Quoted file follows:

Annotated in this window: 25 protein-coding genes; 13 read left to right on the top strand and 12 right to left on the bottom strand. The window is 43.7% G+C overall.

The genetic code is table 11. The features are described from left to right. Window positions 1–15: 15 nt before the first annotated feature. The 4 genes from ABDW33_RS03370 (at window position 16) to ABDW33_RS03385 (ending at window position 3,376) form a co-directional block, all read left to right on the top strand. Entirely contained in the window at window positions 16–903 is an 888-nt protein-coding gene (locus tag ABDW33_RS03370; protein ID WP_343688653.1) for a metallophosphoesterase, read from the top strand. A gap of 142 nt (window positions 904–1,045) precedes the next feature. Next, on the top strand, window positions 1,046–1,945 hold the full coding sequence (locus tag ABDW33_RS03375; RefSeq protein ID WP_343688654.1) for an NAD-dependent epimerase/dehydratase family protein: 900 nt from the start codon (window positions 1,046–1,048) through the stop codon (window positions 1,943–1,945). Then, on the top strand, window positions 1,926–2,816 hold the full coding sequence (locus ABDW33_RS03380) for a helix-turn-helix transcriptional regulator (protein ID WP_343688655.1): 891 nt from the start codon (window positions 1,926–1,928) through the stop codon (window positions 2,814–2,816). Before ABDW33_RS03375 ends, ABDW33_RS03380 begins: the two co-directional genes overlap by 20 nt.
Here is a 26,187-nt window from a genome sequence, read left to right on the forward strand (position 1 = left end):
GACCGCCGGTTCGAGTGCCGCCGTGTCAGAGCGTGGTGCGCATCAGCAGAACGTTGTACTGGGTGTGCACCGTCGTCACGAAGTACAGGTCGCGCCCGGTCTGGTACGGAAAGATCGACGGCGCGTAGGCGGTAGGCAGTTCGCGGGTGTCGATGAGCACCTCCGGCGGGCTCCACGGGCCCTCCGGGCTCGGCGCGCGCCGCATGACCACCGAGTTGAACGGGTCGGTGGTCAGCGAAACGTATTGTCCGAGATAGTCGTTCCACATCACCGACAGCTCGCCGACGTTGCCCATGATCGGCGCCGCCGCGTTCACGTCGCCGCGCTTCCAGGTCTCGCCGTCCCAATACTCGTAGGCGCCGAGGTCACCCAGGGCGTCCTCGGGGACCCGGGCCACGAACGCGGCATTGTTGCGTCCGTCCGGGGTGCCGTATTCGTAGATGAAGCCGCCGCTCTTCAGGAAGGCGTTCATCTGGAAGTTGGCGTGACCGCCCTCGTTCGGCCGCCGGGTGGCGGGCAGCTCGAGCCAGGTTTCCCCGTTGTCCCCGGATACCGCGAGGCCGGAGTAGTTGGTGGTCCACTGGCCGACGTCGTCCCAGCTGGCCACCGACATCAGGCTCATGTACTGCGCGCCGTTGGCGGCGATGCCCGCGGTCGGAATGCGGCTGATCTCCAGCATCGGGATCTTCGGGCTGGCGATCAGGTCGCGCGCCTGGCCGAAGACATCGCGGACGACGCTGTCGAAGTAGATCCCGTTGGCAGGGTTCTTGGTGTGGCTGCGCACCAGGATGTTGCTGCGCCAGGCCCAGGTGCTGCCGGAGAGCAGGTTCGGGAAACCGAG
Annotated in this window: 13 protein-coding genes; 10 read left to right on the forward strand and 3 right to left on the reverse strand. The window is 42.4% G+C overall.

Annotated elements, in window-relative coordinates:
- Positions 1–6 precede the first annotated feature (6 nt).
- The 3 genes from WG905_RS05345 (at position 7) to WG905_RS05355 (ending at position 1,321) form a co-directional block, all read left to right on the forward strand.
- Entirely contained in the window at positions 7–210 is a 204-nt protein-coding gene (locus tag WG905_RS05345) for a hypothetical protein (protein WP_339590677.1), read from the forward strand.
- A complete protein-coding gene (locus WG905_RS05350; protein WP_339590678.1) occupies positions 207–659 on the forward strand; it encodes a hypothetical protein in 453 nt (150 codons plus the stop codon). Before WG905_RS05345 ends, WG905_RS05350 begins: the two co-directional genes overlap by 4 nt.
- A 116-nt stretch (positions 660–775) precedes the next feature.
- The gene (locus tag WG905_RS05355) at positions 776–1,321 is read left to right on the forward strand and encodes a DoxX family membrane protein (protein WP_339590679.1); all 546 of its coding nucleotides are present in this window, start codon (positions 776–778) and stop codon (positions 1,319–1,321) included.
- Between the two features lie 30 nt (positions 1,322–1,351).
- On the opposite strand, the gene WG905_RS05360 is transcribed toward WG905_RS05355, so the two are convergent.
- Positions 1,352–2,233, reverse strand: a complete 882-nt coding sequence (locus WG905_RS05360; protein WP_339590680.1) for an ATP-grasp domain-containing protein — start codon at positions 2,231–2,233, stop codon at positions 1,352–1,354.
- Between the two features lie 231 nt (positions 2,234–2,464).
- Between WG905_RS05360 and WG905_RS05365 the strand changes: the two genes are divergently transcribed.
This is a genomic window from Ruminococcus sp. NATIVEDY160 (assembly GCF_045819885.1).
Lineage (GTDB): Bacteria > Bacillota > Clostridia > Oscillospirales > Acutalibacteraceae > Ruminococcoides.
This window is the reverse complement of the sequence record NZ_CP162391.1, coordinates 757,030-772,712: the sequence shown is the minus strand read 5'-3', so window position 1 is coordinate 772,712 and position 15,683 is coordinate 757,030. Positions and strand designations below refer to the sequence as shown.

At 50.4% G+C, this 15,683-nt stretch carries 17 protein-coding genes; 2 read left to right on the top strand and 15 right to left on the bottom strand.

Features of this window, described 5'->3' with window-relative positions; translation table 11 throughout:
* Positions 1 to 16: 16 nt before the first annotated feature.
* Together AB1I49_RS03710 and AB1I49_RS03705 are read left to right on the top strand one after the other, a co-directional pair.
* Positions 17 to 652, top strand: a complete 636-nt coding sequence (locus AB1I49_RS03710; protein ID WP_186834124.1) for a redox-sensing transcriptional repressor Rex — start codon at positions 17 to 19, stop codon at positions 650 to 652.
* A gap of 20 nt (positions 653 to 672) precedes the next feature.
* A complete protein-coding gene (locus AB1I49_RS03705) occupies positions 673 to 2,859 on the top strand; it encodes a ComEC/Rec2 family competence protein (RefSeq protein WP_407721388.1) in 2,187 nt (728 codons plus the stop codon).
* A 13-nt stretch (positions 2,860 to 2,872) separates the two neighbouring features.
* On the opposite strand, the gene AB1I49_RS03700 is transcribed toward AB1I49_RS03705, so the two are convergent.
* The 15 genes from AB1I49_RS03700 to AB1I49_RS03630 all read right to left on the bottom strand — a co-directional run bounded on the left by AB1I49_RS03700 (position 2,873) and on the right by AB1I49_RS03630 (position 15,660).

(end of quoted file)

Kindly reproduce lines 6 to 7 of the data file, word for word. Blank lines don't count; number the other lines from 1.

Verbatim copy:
Annotated elements, in window-relative coordinates:
- Positions 1–6 precede the first annotated feature (6 nt).